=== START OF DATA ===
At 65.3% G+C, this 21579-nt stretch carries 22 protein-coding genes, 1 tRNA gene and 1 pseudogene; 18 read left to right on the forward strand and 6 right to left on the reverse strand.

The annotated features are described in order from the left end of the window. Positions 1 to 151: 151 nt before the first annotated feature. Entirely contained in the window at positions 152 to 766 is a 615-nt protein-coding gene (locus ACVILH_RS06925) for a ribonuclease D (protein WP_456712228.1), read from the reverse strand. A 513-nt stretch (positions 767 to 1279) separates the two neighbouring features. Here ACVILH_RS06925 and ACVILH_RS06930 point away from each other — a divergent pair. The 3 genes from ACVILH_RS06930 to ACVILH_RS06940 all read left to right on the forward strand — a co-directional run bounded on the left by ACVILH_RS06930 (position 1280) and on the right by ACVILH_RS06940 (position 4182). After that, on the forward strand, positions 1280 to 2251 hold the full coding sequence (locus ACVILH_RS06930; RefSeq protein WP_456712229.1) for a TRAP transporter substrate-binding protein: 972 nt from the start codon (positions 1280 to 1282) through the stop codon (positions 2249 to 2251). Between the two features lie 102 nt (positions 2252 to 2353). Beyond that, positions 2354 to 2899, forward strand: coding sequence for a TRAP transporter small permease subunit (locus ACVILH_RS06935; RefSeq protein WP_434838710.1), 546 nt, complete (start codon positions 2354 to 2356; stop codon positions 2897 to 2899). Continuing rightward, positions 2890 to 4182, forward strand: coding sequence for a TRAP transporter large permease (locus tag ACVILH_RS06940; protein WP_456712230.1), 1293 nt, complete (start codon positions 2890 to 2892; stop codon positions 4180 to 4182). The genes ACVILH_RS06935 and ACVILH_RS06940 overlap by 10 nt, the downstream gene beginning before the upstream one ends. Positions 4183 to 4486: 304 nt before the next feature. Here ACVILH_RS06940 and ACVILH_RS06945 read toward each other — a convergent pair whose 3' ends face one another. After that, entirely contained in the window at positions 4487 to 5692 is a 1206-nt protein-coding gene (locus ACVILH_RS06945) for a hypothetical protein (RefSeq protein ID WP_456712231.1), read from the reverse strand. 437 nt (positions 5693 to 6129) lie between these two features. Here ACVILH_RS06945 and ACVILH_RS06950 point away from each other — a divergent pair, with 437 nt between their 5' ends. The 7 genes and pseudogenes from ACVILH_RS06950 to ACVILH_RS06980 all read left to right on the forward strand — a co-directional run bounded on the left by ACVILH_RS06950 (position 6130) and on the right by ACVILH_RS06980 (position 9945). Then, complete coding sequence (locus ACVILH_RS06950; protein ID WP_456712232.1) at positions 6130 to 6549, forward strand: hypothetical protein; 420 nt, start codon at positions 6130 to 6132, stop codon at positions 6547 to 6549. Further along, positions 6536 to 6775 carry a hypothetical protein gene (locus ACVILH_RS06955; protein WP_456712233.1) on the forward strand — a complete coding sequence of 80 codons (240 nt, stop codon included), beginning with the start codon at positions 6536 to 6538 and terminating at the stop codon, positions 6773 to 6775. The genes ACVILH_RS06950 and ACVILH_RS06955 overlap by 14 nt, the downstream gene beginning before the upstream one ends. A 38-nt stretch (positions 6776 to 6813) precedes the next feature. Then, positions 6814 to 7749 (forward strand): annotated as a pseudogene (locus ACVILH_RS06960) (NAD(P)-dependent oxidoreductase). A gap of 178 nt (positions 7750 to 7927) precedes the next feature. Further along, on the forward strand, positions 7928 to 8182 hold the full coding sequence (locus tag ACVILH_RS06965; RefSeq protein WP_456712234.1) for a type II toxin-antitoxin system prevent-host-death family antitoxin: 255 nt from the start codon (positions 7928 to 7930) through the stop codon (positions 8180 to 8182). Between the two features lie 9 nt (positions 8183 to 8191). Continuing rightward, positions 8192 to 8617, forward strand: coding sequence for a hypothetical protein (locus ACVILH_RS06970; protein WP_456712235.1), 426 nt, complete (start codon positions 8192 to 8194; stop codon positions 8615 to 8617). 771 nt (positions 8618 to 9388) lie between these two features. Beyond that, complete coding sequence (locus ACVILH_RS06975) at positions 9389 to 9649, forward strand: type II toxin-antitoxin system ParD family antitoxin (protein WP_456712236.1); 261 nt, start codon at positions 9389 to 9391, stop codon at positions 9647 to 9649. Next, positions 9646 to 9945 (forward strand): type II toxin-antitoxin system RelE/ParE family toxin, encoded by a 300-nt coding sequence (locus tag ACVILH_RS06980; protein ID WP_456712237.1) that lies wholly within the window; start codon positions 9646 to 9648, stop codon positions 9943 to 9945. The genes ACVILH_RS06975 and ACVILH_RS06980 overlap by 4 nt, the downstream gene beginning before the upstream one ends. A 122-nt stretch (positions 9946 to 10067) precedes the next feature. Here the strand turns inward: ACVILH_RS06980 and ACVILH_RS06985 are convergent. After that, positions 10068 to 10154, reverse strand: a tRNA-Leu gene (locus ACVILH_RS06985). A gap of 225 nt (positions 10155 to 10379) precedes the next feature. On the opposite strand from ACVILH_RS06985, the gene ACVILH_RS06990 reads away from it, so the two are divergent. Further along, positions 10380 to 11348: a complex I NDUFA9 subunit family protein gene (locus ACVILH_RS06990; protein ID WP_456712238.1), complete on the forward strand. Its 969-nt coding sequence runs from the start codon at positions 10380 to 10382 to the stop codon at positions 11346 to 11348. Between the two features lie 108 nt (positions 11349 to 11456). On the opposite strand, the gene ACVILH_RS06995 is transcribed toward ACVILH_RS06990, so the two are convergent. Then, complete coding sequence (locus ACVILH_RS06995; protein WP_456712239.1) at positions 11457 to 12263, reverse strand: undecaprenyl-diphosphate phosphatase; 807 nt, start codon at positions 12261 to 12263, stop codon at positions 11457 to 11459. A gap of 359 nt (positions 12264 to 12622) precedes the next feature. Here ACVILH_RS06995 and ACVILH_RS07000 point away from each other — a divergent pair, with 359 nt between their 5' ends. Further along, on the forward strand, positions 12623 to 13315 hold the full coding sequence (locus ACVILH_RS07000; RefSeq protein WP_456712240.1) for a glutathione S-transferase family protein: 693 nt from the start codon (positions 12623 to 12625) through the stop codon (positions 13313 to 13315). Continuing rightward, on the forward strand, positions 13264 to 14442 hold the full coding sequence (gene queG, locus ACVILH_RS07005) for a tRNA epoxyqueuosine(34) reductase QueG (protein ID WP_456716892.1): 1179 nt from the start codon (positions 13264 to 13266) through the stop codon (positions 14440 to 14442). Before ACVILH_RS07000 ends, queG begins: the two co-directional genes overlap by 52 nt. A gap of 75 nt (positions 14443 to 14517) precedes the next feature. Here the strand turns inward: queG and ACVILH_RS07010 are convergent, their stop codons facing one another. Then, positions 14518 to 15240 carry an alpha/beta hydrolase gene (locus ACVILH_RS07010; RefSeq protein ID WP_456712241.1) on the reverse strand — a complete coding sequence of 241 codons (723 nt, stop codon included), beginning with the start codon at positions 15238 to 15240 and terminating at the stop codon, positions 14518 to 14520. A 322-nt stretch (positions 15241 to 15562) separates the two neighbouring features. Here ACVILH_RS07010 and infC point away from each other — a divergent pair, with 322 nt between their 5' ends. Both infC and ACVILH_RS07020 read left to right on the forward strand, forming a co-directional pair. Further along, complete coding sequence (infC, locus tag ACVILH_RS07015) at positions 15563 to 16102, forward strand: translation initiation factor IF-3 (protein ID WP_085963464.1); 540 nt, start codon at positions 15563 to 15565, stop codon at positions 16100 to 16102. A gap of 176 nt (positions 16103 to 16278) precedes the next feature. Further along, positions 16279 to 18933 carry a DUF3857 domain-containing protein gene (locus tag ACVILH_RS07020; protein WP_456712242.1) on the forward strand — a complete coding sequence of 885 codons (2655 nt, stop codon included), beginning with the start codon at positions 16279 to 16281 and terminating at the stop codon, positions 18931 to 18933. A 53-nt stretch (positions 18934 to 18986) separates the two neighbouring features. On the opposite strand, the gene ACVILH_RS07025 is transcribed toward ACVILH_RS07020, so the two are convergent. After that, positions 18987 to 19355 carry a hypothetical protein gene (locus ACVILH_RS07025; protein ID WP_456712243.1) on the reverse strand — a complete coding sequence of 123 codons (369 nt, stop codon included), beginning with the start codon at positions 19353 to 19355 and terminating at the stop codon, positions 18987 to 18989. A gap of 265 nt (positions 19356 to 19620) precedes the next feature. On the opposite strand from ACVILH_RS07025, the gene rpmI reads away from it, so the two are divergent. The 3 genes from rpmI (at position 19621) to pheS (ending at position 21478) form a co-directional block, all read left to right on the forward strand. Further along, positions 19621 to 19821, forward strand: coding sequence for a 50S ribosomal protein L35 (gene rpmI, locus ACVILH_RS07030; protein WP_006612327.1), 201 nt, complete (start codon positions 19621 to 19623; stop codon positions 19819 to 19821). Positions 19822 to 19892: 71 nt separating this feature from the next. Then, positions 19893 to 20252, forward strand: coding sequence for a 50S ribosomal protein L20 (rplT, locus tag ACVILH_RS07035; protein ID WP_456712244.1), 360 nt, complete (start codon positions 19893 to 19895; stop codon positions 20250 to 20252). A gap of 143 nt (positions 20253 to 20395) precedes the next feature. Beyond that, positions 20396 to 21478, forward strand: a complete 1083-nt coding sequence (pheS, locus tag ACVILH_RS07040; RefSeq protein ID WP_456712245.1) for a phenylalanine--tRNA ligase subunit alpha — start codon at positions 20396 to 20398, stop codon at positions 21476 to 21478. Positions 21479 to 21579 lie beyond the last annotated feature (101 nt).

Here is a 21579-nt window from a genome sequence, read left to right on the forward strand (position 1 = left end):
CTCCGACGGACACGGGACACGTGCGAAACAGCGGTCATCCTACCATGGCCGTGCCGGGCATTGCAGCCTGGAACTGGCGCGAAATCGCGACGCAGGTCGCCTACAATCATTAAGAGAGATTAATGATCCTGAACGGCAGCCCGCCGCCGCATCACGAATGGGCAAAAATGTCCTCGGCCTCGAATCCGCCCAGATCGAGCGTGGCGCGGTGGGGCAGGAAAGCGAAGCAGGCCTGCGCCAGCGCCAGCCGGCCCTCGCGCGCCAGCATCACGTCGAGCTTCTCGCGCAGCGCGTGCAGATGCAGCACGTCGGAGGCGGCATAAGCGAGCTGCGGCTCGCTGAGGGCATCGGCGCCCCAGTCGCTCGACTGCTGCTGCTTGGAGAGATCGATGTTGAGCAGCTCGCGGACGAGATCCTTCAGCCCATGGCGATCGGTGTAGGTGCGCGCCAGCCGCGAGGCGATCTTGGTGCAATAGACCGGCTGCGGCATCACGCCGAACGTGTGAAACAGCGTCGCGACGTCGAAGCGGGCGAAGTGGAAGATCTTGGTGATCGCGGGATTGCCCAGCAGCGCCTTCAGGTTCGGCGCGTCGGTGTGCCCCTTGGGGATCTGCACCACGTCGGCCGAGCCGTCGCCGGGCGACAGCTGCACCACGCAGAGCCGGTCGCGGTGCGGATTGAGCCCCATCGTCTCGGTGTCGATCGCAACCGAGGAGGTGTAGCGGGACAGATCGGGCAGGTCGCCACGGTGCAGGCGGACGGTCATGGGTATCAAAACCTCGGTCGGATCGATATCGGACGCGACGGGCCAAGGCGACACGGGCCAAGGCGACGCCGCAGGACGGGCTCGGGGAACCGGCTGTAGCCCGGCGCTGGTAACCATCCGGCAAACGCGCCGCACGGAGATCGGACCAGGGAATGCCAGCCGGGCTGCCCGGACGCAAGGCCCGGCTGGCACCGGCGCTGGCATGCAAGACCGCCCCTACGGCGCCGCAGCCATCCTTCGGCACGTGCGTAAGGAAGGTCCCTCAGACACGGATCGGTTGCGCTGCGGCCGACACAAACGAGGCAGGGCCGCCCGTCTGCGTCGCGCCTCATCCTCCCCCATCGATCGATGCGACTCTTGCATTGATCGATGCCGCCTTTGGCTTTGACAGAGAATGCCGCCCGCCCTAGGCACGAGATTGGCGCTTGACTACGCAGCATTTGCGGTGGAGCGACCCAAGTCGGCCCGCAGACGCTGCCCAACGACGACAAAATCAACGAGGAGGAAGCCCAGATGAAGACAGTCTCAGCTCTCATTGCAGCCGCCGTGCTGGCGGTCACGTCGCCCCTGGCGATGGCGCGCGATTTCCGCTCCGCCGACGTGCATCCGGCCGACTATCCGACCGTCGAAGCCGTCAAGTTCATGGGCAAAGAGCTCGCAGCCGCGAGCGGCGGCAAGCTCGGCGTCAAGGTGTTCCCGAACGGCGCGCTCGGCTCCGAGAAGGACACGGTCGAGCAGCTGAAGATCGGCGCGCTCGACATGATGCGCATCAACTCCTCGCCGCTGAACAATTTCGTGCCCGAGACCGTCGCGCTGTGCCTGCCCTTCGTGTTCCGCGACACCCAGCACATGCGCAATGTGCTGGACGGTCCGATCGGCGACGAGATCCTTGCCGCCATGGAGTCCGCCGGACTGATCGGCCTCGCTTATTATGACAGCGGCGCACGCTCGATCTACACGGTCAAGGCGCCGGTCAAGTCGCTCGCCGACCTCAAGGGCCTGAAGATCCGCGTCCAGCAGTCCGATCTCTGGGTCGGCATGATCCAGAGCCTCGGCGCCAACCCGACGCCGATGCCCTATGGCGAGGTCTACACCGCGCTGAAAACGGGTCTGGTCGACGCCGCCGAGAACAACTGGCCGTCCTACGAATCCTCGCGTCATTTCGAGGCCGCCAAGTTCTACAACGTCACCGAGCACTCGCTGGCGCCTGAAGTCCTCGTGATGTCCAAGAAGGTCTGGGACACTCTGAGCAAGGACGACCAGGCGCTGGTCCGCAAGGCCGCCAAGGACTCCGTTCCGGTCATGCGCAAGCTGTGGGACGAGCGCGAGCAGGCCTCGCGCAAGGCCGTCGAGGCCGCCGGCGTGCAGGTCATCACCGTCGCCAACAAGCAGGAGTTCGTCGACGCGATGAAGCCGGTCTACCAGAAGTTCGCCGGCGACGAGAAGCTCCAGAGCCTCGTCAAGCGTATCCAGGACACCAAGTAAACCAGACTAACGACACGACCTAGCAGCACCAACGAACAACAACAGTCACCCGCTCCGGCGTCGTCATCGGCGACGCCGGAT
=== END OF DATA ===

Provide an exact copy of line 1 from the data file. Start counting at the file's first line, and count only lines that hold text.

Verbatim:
At 65.3% G+C, this 21579-nt stretch carries 22 protein-coding genes, 1 tRNA gene and 1 pseudogene; 18 read left to right on the forward strand and 6 right to left on the reverse strand.